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Web propels kiteboarding business

Michael Giebelhaus Kite-Line Owner

While it's based in Bend, KiteLine sells equipment worldwide

By Rachael Rees / The Bulletin
Published: June 11. 2013 4:00AM PST

About 14 years ago, Michael Giebelhaus scraped together enough funds to place his first order of kiteboarding equipment to sell out of a Bend skateboard and ski shop.

Today, he's one of the leading retailers in the sport, he said, selling kites, boards, harnesses, apparel and accessories to more than 15,000 customers all over the world.

“People thought I was crazy for starting a kiteboarding e-commerce business because they didn't know what it was," he said referring to kiteboarding — a sport combining aspects of surfing, wakeboarding, windsurfing and paragliding

Giebelhaus first experienced kiteboarding on land — riding a wheeled board,pulled by a kite, in Southeast Oregon's Alvord Desert in 1999. From there, he started making his own kiteboarding equipment with friends to see how he could take the sport in new directions.

“We were early pioneers of the sport before there were that many brands of products out there," he said. “We would find old surf boards, mount bindings on them and take them to Wickiup Reservoir. In the winter we'd go out on skis with a kite."

Because there were limited options to purchase gear, he decided to start his business.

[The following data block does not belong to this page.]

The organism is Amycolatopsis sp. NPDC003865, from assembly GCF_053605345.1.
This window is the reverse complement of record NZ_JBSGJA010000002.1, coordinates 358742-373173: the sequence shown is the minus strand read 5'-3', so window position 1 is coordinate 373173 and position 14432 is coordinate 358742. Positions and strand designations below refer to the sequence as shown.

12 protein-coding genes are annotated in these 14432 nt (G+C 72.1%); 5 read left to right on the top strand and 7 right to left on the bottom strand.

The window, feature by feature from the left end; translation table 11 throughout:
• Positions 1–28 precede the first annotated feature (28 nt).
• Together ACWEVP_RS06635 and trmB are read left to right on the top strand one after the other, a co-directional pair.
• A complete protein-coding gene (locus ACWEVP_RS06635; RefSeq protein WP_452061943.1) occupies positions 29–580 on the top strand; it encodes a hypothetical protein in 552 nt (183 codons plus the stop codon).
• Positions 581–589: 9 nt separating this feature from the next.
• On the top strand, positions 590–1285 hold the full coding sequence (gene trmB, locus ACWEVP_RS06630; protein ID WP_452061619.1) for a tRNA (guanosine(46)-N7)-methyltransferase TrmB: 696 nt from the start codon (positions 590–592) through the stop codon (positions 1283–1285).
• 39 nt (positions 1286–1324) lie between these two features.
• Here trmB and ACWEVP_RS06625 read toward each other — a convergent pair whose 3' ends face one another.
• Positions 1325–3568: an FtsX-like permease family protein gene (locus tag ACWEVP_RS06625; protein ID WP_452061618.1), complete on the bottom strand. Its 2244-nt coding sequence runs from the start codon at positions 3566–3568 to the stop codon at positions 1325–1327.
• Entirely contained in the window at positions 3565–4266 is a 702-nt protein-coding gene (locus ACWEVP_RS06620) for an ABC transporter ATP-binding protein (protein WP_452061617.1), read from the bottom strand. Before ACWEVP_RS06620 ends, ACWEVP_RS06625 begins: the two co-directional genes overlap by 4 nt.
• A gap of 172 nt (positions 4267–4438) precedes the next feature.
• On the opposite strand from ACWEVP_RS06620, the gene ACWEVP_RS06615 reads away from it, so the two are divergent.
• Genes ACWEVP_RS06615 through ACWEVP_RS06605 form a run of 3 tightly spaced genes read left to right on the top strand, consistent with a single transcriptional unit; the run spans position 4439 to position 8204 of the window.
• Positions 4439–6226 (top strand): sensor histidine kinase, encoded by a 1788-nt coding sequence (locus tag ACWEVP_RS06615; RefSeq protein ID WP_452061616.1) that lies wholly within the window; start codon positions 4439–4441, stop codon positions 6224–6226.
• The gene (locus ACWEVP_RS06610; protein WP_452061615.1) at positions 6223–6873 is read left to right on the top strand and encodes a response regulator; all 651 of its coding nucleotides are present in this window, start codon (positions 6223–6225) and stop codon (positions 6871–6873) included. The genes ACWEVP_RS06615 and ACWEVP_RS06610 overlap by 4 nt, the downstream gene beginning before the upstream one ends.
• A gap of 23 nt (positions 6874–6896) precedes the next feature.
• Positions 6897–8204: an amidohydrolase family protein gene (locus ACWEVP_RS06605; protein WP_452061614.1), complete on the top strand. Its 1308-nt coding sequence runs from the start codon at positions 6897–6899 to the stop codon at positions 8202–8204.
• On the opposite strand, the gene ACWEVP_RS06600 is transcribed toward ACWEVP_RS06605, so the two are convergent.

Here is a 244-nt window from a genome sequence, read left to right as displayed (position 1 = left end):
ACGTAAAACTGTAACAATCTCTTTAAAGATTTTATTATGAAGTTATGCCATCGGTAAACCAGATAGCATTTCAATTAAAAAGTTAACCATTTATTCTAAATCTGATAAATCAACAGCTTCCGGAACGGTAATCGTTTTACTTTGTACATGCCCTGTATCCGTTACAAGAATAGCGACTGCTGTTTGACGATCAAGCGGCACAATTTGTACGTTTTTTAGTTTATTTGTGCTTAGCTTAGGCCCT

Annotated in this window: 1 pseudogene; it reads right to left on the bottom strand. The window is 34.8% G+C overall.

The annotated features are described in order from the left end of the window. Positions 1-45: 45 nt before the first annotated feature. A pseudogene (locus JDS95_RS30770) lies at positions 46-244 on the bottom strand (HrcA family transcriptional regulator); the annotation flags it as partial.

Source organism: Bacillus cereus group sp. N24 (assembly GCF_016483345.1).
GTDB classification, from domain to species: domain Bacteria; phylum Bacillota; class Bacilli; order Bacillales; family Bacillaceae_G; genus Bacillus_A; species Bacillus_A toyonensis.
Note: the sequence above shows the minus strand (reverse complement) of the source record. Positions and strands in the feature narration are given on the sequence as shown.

“KiteLine started with a $10,000 cash advance from a credit card. I took the risk but knew there was big potential in the sport," he said. “I got started with it when the sport was just beginning in Europe and barely here at all in the U.S."

Today, he averages about $1.5 million in sales annually. While Giebelhaus doesn't currently have any other employees, he said he hires independent contractors to help with marketing, advertising, Web development and shipping.

Giebelhaus works out of his Bend office. Much of his time is spent as an online salesman, plowing though up to 150 emails a day, Skyping and answering phone calls about his products. The remainder is spent boxing up and shipping orders to places ranging from New Jersey to New Zealand.

But he also gets to have some fun.

“The best part of the job is getting to try all sorts of new gear and selling something that I'm passionate about," he said.  “My job takes me to some great places where I can still operate the business while on vacation, thanks to the Internet, while surrounded by the sport, my family and my customers."

Q: What is your favorite part of owning and operating Kite Line?

A: Watching it grow from a tiny seed into a thriving tree. It's been a lot of work, but it's been my work. I haven't had a boss in more than 20 years and really can't fathom it. There are lots of trade-offs to owning your own business — no paid vacation, no paid health care, no set hours, lots of personal time and investment — but I do have many freedoms that others don't have.

Q: Where do you see the business in the next five years?

A: I can see our sales growing steadily as it has in the past 14 years. Kiting is only getting easier and more accessible, and people are discovering how easy it is to travel with ... Personally, I'm at a point in the business where I might be looking at my exit strategy so that I can focus on some social-entrepreneurship ideas, but I won't stop kiteboarding and living the lifestyle.

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